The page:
On physical exam, the patient was noted to have a tense,
nontender bullae on the pad of the left middle finger, and a
collapsed, hemorrhagic bullae on the left index finger. There
were no signs of inflammation or infection. A radiograph of
the left hand, complete blood count, and basic metabolic panel
were unremarkable. The diagnosis of bullosis diabeticorum
was made, and supported by a consulting endocrinologist.

Read More
Diagnostic Acumen

Turbid Peritoneal Fluid

Volume 17, Issue 2, March 2016.
Samuel L. Burleson, MD, et al.

A 58-year-old female with a past medical history of
hepatitis C virus-induced cirrhosis presented to the emergency
department with three days of increasing abdominal pain,
chills, and nausea and vomiting. Abdominal physical
examination revealed gross ascites with fluid wave. Diagnostic
paracentesis resulted in the aspiration of approximately 60mL
of white turbid peritoneal fluid (Figure).

Read More

Point-of-Care Ultrasound to Evaluate a Teenager with Presyncope

Volume 17, Issue 2, March 2016.
Michael T. Long, MD

A 16-year-old male presented with three months of
palpitations at rest, fatigue, and episodic pre-syncope; his
paternal grandfather died following presumed premature
myocardial infarction at age 30. He was seen and discharged
one week previously at an outside emergency department
(ED). He followed up with his pediatrician and was promptly
referred to our pediatric ED for evaluation given his risk factors.
Pertinent vitals on arrival were pulse 110, blood pressure
129/66, and oxygen saturation 97% on room air. His exam
was remarkable for a left upper sternal border 2/6 holosystolic
murmur with radiation to apex. In addition, the patient had a
chest radiograph (Figure), a nonspecific but abnormal EKG, and
a point-of-care ultrasound (POCUS) of the heart performed.

Read More

Ultrasound Evaluation of Upper Extremity Deformity

Volume 17, Issue 1, January 2016.
Adam Janicki, MD, et al.

A 64-year-old woman presented to the emergency department
after falling when she tripped on a rock while doing yard work.
Physical examination revealed an open deformity of the left
forearm (Figure 1). Radial pulse was palpable, sensation was
intact, and she had normal range of motion of the fingers. While
awaiting radiographs, bedside ultrasound was performed (Video).
Ultrasound revealed intact radius and ulna and a large linear
foreign body. The wooden foreign body was removed at the
bedside (Figure 2) and patient was admitted for observation and
intravenous antibiotics.

Read More
Diagnostic Acumen

Shot in the Heart

Volume 17, Issue 1, January 2016.
Abdullah Bakhsh, MD, et al.

A 25-year-old male was brought in by ambulance to
the emergency department (ED) after sustaining a gunshot
wound to his chin and left shoulder. Upon arrival to the
ED, his airway was intact without evidence of blood in the
oropharynx. He was found to have slightly diminished breath
sounds on the left side, with respirations at 34 breaths per
minute, a blood pressure of 72/50mmHg, and a heart rate of
76 beats per minute with cool extremities and poor peripheral
pulses. His focused abdominal sonography in trauma exam
showed a foreign body within the right ventricle without a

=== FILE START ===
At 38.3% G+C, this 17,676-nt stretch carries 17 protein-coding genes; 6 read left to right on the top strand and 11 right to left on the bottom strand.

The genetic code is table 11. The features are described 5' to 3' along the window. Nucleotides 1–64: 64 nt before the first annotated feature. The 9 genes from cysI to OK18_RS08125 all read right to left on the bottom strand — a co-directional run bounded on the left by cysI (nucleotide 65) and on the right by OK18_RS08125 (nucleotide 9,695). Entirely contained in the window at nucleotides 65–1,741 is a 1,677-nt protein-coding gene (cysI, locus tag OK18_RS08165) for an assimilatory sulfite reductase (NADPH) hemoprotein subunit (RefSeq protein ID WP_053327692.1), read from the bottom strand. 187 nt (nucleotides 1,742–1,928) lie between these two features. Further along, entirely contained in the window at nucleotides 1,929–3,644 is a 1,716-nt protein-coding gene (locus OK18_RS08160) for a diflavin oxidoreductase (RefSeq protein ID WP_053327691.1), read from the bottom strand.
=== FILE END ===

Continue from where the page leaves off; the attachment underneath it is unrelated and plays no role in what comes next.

pericardial effusion (Figure 1 and Video). An upright portable
chest radiograph performed immediately thereafter showed
blunting of the left costophrenic angle with a bullet fragment
overlying the cardiac shadow (Figure 2).

Read More
Diagnostic Acumen

A Rare Cause of Headache

Volume 17, Issue 1, January 2016.
Rohat Ak, MD, et al.

A 45-year-old man presented with headache for two days.
He described the quality of headache as throbbing, and it was
unilateral. There was no history of fever, vomiting, blurred
vision, ear discharge or trauma, no relevant past medical or
drug history and no family history of note. On examination,
he was afebrile with pulse 76/min, regular, blood pressure of
130/80mmHg. His pupils and speech appeared normal. There
were no papilledema, sensory deficit, focal neurological deficit
or signs of meningeal irritation. Hyperdensity of right transverse
sinus (Figure 1) and superior sagittal sinus was identified on
unenhanced computed tomography (CT). Magnetic resonance
venography (MRV) demonstrated lack of flow in right transverse
sinus (Figure 2) and superior sagittal sinus.

Read More
Endemic Infections

Intubating Ebola Patients: Technical Limitations of Extensive Personal Protective Equipment

Volume 16, Issue 7, December 2015.
Warren Wiechmann, MD

As hospitals across the nation were preparing for the
possibility of Ebola or Middle Eastern respiratory syndrome
(MERS-CoV) cases, healthcare workers underwent intricate
training in the use of personal protective equipment (PPE).
An Ebola or MERS-CoV patient requiring intubation places
a healthcare worker at risk for exposure to bodily secretions.
The procedure must be performed only after appropriate
PPE is donned.1
Intubating while wearing PPE is yet another
challenge identified in caring for these patients. Manual
dexterity and free movement decreases when wearing PPE,
and may increase length of time to successful intubation.

Read More

Ultrasound of Sternal Fracture

Volume 16, Issue 7, December 2015.
Shadi Lahham, MD, MS, et al.

A 61-year-old female was brought in by ambulance after
being the restrained driver of a head-on motor vehicle collision
at 40MPH. There was positive airbag deployment and intrusion
from the other vehicle. During workup, the patient complained
of midline chest pain, and left chest wall pain. The patient
was not in acute respiratory distress, and had the following
vital signs: temperature 37°C, heart rate 84, blood pressure
of 150/64, respiratory rate 18, and oxygen saturation of 97%